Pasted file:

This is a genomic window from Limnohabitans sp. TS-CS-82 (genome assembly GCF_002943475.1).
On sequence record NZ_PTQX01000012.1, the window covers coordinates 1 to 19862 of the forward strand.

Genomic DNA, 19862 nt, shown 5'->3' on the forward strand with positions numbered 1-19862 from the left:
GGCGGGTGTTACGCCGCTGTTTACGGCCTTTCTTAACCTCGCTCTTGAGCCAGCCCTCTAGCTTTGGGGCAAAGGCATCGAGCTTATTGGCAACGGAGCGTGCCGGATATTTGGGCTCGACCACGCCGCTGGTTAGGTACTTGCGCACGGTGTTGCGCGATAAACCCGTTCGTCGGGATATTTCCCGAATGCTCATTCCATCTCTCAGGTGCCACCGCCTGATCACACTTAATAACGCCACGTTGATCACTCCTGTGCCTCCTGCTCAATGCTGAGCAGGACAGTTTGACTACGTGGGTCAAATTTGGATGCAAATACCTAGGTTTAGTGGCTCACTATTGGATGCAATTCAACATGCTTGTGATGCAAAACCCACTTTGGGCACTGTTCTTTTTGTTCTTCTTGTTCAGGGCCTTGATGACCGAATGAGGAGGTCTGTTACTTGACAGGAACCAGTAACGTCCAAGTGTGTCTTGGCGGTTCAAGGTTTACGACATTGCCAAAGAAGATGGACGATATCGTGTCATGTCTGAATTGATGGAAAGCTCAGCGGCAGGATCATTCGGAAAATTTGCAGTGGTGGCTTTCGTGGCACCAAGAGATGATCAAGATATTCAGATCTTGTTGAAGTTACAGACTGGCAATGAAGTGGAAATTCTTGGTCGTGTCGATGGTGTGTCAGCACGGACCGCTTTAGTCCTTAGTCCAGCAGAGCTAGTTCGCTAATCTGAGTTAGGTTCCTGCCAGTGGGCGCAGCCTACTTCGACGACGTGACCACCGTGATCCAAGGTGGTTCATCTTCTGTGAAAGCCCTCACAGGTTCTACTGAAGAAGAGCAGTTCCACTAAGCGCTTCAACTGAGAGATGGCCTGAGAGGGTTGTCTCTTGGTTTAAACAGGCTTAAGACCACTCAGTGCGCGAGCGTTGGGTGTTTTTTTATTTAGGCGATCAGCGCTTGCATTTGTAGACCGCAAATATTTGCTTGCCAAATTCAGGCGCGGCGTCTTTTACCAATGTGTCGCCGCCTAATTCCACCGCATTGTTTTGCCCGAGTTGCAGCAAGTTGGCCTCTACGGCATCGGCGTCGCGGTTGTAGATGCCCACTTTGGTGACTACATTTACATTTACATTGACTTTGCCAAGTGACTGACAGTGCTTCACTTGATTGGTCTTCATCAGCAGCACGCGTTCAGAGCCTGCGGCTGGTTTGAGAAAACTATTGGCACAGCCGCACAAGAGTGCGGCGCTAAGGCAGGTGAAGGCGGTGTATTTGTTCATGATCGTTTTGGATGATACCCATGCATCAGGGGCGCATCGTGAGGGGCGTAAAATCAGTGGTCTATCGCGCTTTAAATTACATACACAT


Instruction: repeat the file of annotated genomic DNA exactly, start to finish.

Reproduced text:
This is a genomic window from Limnohabitans sp. TS-CS-82 (genome assembly GCF_002943475.1).
On sequence record NZ_PTQX01000012.1, the window covers coordinates 1 to 19862 of the forward strand.

Genomic DNA, 19862 nt, shown 5'->3' on the forward strand with positions numbered 1-19862 from the left:
GGCGGGTGTTACGCCGCTGTTTACGGCCTTTCTTAACCTCGCTCTTGAGCCAGCCCTCTAGCTTTGGGGCAAAGGCATCGAGCTTATTGGCAACGGAGCGTGCCGGATATTTGGGCTCGACCACGCCGCTGGTTAGGTACTTGCGCACGGTGTTGCGCGATAAACCCGTTCGTCGGGATATTTCCCGAATGCTCATTCCATCTCTCAGGTGCCACCGCCTGATCACACTTAATAACGCCACGTTGATCACTCCTGTGCCTCCTGCTCAATGCTGAGCAGGACAGTTTGACTACGTGGGTCAAATTTGGATGCAAATACCTAGGTTTAGTGGCTCACTATTGGATGCAATTCAACATGCTTGTGATGCAAAACCCACTTTGGGCACTGTTCTTTTTGTTCTTCTTGTTCAGGGCCTTGATGACCGAATGAGGAGGTCTGTTACTTGACAGGAACCAGTAACGTCCAAGTGTGTCTTGGCGGTTCAAGGTTTACGACATTGCCAAAGAAGATGGACGATATCGTGTCATGTCTGAATTGATGGAAAGCTCAGCGGCAGGATCATTCGGAAAATTTGCAGTGGTGGCTTTCGTGGCACCAAGAGATGATCAAGATATTCAGATCTTGTTGAAGTTACAGACTGGCAATGAAGTGGAAATTCTTGGTCGTGTCGATGGTGTGTCAGCACGGACCGCTTTAGTCCTTAGTCCAGCAGAGCTAGTTCGCTAATCTGAGTTAGGTTCCTGCCAGTGGGCGCAGCCTACTTCGACGACGTGACCACCGTGATCCAAGGTGGTTCATCTTCTGTGAAAGCCCTCACAGGTTCTACTGAAGAAGAGCAGTTCCACTAAGCGCTTCAACTGAGAGATGGCCTGAGAGGGTTGTCTCTTGGTTTAAACAGGCTTAAGACCACTCAGTGCGCGAGCGTTGGGTGTTTTTTTATTTAGGCGATCAGCGCTTGCATTTGTAGACCGCAAATATTTGCTTGCCAAATTCAGGCGCGGCGTCTTTTACCAATGTGTCGCCGCCTAATTCCACCGCATTGTTTTGCCCGAGTTGCAGCAAGTTGGCCTCTACGGCATCGGCGTCGCGGTTGTAGATGCCCACTTTGGTGACTACATTTACATTTACATTGACTTTGCCAAGTGACTGACAGTGCTTCACTTGATTGGTCTTCATCAGCAGCACGCGTTCAGAGCCTGCGGCTGGTTTGAGAAAACTATTGGCACAGCCGCACAAGAGTGCGGCGCTAAGGCAGGTGAAGGCGGTGTATTTGTTCATGATCGTTTTGGATGATACCCATGCATCAGGGGCGCATCGTGAGGGGCGTAAAATCAGTGGTCTATCGCGCTTTAAATTACATACACAT